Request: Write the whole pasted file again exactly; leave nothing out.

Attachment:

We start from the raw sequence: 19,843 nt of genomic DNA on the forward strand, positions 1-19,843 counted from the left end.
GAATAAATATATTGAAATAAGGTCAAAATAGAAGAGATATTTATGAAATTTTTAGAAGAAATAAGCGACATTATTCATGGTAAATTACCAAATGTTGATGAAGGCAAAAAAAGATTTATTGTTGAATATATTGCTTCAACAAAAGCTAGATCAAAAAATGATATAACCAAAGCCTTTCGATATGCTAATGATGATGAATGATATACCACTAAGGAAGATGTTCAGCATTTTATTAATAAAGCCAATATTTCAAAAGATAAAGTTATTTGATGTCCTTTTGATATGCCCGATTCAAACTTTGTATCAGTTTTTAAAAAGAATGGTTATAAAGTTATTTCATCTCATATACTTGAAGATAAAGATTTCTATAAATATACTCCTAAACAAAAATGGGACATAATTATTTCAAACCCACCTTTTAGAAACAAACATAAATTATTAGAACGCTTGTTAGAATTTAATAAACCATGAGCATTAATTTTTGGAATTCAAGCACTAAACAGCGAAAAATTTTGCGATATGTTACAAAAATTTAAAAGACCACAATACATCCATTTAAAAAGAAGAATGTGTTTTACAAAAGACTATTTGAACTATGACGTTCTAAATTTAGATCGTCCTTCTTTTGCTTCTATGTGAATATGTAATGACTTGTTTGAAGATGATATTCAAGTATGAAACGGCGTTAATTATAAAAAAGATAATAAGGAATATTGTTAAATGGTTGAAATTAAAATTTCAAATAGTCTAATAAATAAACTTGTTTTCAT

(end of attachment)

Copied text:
We start from the raw sequence: 19,843 nt of genomic DNA on the forward strand, positions 1-19,843 counted from the left end.
GAATAAATATATTGAAATAAGGTCAAAATAGAAGAGATATTTATGAAATTTTTAGAAGAAATAAGCGACATTATTCATGGTAAATTACCAAATGTTGATGAAGGCAAAAAAAGATTTATTGTTGAATATATTGCTTCAACAAAAGCTAGATCAAAAAATGATATAACCAAAGCCTTTCGATATGCTAATGATGATGAATGATATACCACTAAGGAAGATGTTCAGCATTTTATTAATAAAGCCAATATTTCAAAAGATAAAGTTATTTGATGTCCTTTTGATATGCCCGATTCAAACTTTGTATCAGTTTTTAAAAAGAATGGTTATAAAGTTATTTCATCTCATATACTTGAAGATAAAGATTTCTATAAATATACTCCTAAACAAAAATGGGACATAATTATTTCAAACCCACCTTTTAGAAACAAACATAAATTATTAGAACGCTTGTTAGAATTTAATAAACCATGAGCATTAATTTTTGGAATTCAAGCACTAAACAGCGAAAAATTTTGCGATATGTTACAAAAATTTAAAAGACCACAATACATCCATTTAAAAAGAAGAATGTGTTTTACAAAAGACTATTTGAACTATGACGTTCTAAATTTAGATCGTCCTTCTTTTGCTTCTATGTGAATATGTAATGACTTGTTTGAAGATGATATTCAAGTATGAAACGGCGTTAATTATAAAAAAGATAATAAGGAATATTGTTAAATGGTTGAAATTAAAATTTCAAATAGTCTAATAAATAAACTTGTTTTCAT